Page:Folk-lore - A Quarterly Review. Volume 16, 1905.djvu/340

From Wikisource
Jump to navigation Jump to search
This page needs to be proofread.

292 The European Sky-God.

of the Latins was named Aegerius or Egerius, " he of the Oak." I conceive that the Diana and Dianus, who, on Dr. Frazer's amended hypothesis, had a joint cult in an oak-grove beside the Lake of Nemi, may have been surnamed respectively Aegeria, " the oak-goddess," and Aegerius, " the oak-god " : the former epithet, split off from Diana by a process familiar to students of ancient mythology, developed into the separate personality of Aegeria or Egeria, the oak-nymph; the latter epithet, borne by the Latin dictator, marks him as the temporal representative of Janus. Nay, more ; for the man's name was also Manius, and from him arose a long line of illustrious Manii, a fact which occasioned the proverb miilti Mani Ariciae, "There is many a Manius at Aricia."^ Now an extant fragment of a Salian hymn ^ says of Janus :

"duonus cerus es oenus "

Thou alone art a good creator —

and we have it on the authority of Festus^ that in a Salian hymn the phrase Cerus viamis meant "good creator." Whether these translations are right or wrong,*

^ Fest. p. 169 Lindemann.

'^Varr. de ling. Lat. 7. 26. I follow the text of Bahrens Frag. poet. Rotn. p. 30.

2 Paul. exc. Fest. p. 91 Lindemann, cp. ib. p. loi and Fest. p. 169.

  • On Cerus, who appears to have been the male counterpart of Ceres, see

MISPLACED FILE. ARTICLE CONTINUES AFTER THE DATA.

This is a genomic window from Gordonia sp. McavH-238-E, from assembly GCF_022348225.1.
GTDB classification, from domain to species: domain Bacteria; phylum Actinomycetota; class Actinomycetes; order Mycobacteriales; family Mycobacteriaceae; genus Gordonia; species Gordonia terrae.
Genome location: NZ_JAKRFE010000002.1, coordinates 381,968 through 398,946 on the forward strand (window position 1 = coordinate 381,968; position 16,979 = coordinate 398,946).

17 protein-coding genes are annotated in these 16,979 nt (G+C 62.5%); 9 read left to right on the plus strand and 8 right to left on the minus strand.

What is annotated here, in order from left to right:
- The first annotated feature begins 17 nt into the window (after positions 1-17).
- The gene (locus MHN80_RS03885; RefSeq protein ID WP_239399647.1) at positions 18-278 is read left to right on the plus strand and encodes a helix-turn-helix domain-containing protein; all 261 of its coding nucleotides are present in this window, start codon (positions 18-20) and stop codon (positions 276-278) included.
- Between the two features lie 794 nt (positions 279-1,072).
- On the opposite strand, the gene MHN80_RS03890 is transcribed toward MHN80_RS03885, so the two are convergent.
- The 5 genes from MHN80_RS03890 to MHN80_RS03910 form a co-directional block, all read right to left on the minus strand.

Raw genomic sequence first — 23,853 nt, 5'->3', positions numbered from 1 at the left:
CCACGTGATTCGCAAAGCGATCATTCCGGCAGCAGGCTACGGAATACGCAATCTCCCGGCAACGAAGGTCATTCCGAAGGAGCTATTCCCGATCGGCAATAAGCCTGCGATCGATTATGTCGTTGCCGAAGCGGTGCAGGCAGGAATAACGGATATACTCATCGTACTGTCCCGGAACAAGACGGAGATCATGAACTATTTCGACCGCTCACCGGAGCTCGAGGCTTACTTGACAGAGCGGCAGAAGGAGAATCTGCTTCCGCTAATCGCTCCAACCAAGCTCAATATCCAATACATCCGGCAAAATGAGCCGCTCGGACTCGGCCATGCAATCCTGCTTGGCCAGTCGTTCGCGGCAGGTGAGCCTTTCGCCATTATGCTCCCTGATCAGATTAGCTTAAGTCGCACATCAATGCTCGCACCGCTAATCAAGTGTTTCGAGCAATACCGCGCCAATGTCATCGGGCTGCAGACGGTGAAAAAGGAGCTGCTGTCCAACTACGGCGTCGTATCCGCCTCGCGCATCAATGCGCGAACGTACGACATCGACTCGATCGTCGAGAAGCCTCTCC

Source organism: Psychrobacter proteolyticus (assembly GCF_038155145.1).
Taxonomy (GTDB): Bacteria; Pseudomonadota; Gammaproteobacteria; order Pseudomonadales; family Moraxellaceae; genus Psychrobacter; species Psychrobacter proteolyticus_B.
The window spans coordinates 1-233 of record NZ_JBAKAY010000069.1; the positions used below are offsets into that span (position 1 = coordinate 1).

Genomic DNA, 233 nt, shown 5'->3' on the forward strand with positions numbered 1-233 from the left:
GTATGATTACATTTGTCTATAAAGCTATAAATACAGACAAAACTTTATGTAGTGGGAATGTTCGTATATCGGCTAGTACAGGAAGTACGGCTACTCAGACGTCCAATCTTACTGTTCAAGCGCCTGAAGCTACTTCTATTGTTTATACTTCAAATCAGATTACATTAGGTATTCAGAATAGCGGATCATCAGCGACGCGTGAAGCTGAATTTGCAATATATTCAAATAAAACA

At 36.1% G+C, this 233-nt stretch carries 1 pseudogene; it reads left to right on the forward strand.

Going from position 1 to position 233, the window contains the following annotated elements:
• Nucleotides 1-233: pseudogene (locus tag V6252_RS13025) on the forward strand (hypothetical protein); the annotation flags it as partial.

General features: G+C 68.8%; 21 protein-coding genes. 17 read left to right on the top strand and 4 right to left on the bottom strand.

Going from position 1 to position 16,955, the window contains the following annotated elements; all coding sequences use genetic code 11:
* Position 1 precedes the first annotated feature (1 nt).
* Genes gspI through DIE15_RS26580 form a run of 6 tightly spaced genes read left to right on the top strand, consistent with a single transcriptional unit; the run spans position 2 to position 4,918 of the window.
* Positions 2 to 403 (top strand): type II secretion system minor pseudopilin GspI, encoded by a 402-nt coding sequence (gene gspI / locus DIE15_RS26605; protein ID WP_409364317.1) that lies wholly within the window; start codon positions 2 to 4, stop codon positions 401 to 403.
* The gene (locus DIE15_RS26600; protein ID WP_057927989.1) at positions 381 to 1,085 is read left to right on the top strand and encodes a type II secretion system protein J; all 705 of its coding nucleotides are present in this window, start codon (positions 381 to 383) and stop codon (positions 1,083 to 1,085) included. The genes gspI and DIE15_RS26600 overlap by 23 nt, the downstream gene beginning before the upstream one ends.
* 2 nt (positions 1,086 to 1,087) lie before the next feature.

Aust in Pauly-Wissowa iii. 1994 and Wissowa in Roscher Lex. i. 867. A. Zimmermann in Bezzenberger's Beitrage zur Kunde der indogerm anise hen Sprachcn 1899 xxv. 30 f. refers the praenomen Manius, the nomen Manius, the cognomen Manianus, and many other Latin names to rndtius, "good." W. M. Lindsay The Latin language p. 183 accepts "good" as the root-meaning of a whole group of words from the parallel stems f?iano- and matii- (manus, Manes, im-manis ? mane) ; and this was the view of Varr. de ling. Lat. 6. 4 and Macrob. Sat. I. 3. 13. On the other hand, if viane "morning" is to be dissociated from this group, and if Manius means "morning-born," as several ancient authorities declare (Varr. de ling. Lat. 9. 38, Paul. exc. Fest. p. 102 Lindemann, Auct. de praenominib. 6), it was still a suitable name for a representative of Janus, who bore the title "Morning Father" {Matutinus Pater) as a god of the brightening sky (Hor. sat. 2. 6. 20 and Aero ad loc).